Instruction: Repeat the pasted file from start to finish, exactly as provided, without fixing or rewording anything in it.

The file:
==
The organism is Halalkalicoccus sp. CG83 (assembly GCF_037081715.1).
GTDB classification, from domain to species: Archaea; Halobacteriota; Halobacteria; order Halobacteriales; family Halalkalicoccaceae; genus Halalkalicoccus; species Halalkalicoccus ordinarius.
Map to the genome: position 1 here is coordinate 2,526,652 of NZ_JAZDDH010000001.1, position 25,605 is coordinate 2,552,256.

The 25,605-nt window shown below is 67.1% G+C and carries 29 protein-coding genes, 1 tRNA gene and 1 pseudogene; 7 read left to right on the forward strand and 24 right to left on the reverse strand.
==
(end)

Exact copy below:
The organism is Halalkalicoccus sp. CG83 (assembly GCF_037081715.1).
GTDB classification, from domain to species: Archaea; Halobacteriota; Halobacteria; order Halobacteriales; family Halalkalicoccaceae; genus Halalkalicoccus; species Halalkalicoccus ordinarius.
Map to the genome: position 1 here is coordinate 2,526,652 of NZ_JAZDDH010000001.1, position 25,605 is coordinate 2,552,256.

The 25,605-nt window shown below is 67.1% G+C and carries 29 protein-coding genes, 1 tRNA gene and 1 pseudogene; 7 read left to right on the forward strand and 24 right to left on the reverse strand.